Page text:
Frankfurt stock exchange in Germany, owned by Deutsche Börse. It also runs the Eurex derivatives exchange © Bloomberg

A contentious form of derivatives trading that has swept across US markets is spreading to Europe, with the launch of so-called “zero-day” options tracking an index of the continent’s largest companies.

Eurex, the derivatives exchange run by Deutsche Börse, will offer daily options that track the widely-followed Euro Stoxx 50 equity index from Monday.

Demand for similar contracts that track the S&P 500 has rocketed since the coronavirus pandemic and they now account for more than 40 per cent of the 2.8mn a day of options that follow the US equity benchmark.

So-called zero-day options refer to contracts that expire on the same day they are purchased and allow traders to take targeted positions in stock markets around events such as economic data, corporate earnings or monetary policy meetings.

Their rapid emergence has prompted concern that they trigger daily bursts of activity which could be causing sharp sell-offs in equities late in the trading day.

Eurex said the launch of its contracts, which expire at the end of every working day in Germany, was in response to customer demand. The clamour for zero-day contracts has also boosted the corporate profits of rival Cboe Global Markets, the largest US options exchanges operator.

“The US market for daily options is already established and we saw the strong volume growth there,” said Zubin Ramdarshan, head of equity and index product design at Eurex.

Monday’s launch marks the first daily options products tracking a Europe-wide stock index. The nearest equivalent, Eurex’s weekly options, only expire on Fridays.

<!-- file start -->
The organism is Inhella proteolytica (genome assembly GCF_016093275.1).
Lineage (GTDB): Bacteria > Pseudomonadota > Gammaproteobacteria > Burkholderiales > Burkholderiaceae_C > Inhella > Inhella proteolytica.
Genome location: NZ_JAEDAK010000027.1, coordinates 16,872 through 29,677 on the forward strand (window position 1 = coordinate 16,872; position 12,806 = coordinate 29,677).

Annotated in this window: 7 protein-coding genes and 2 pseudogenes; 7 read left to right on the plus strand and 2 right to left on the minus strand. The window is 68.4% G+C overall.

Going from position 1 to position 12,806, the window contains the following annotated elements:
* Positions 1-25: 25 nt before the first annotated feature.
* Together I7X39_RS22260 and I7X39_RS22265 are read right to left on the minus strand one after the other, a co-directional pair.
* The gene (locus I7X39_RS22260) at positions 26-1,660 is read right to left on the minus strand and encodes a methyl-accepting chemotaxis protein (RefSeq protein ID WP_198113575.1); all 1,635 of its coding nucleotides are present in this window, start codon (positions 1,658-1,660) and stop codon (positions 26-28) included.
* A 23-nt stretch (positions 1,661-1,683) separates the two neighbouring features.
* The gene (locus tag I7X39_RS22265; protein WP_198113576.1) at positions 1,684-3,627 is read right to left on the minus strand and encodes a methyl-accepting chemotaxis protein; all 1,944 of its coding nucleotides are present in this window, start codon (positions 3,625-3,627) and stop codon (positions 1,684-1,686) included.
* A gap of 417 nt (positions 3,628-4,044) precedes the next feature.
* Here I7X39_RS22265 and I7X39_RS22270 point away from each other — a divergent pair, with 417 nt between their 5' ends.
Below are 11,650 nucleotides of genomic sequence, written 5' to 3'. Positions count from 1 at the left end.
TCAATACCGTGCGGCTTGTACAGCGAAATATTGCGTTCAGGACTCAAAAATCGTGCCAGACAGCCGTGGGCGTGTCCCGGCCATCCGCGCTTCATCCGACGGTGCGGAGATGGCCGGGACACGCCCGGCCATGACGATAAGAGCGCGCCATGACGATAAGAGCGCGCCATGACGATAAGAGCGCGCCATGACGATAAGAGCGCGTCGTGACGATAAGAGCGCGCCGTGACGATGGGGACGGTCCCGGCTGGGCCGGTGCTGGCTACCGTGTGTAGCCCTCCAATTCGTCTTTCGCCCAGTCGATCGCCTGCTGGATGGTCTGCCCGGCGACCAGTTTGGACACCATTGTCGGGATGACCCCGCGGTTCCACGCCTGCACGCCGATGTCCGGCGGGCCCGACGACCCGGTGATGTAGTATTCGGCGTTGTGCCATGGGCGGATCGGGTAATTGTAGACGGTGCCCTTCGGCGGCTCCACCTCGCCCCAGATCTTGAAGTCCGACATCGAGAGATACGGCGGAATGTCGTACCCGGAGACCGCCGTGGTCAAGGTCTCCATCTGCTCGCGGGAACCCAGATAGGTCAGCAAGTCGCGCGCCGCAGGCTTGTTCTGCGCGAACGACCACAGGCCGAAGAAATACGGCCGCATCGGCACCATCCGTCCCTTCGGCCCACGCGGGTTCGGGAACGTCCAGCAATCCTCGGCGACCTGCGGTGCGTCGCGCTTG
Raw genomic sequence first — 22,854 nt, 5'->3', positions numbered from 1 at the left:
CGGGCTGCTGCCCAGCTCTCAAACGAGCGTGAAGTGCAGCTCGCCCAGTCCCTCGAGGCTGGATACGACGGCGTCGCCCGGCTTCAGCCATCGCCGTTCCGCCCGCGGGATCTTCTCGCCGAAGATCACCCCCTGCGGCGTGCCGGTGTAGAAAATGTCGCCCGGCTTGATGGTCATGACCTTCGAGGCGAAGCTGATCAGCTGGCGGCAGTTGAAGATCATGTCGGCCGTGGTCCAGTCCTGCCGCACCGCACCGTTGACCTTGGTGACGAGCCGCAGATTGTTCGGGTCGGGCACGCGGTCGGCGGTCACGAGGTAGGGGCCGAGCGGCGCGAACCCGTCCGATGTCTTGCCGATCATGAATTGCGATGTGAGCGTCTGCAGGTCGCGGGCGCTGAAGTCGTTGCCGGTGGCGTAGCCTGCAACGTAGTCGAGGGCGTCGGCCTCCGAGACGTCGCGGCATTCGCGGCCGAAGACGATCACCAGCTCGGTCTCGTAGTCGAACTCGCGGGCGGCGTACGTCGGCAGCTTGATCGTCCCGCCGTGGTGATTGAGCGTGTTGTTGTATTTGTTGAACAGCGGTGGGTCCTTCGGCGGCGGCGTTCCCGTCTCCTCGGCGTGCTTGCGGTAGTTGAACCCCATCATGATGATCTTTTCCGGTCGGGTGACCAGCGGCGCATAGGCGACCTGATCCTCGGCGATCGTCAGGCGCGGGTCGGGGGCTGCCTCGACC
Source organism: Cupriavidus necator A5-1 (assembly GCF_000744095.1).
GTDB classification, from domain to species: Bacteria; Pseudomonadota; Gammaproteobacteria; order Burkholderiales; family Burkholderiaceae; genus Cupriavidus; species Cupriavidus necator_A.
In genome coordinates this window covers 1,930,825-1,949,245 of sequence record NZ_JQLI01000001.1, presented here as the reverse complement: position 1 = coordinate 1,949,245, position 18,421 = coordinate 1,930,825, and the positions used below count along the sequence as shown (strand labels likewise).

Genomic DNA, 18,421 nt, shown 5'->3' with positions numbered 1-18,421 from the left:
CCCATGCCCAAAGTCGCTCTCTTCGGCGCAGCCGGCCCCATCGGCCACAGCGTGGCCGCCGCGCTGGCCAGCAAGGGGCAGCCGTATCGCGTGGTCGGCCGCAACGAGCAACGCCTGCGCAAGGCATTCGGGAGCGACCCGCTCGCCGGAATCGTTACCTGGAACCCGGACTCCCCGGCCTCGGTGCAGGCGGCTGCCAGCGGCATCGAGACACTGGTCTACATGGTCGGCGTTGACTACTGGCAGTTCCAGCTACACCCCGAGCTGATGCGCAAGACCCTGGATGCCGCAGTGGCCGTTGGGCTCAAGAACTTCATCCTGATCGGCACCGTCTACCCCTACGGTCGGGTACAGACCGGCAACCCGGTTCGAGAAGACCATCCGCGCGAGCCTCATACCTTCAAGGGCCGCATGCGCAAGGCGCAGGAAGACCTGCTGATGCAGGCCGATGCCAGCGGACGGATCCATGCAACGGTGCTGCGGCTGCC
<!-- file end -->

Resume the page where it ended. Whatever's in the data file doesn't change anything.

The Euro Stoxx 50 options are Eurex’s most popular traded products and Ramdarshan said the exchange was also considering similar contracts for other indices, starting with Germany’s benchmark Dax.

Lotte de Vos, head of European market structure at trading firm Optiver, said she was hopeful the new options “could provide a much-needed boost” to the European options market, which has struggled for growth in recent years.

“An important observation we’ve made from similar products is that they don’t just shift volume from monthly and weekly expiries, but are additive to overall volumes,” she added.

The rapid growth in the US has stoked worries among some analysts and regulators, who fear the way dealers hedge the contracts they sell could exacerbate intraday stock market swings and increase market volatility. 

In the US, contracts with less than a day to expiry now account for 43 per cent of overall S&P 500 options trading volume, compared with just 6 per cent in 2017, according to data from Cboe.

Cboe argued in a paper earlier this month that the concerns were “valid . . . in theory” but in practice the “risk is minimal because investors do not all tend to trade in the same direction.”

But some doubt Eurex’s daily options will have the same impact in Europe because options trading is less popular, particularly among retail investors.

“We’re not expecting the same degree of exponential growth that we’ve seen from S&P [zero-day options],” said Kieran Diamond, volatility strategist at UBS. 

“Weekly-expiry options on the Euro Stoxx are nowhere near as active as the standard monthly options. It’s hard to imagine [zero-day] driving a similar degree of expansion in Europe when people aren’t yet trading the weekly options actively,” he added.

Ramdarshan said rising global interest rates have fuelled the boom in short-term options as markets were driven by uncertainty over how long global central banks will keep interest rates elevated as they try to stamp out inflation.

“Suddenly macroeconomic data releases of unemployment, CPI, factory output, anything that gives an indication of where central banks might either pause rate increases or increase rates . . . is super relevant to trading strategies and hedging portfolios,” he said.

Copyright The Financial Times Limited 2024. All rights reserved.
Reuse this content (opens in new window) CommentsJump to comments section

Follow the topics in this article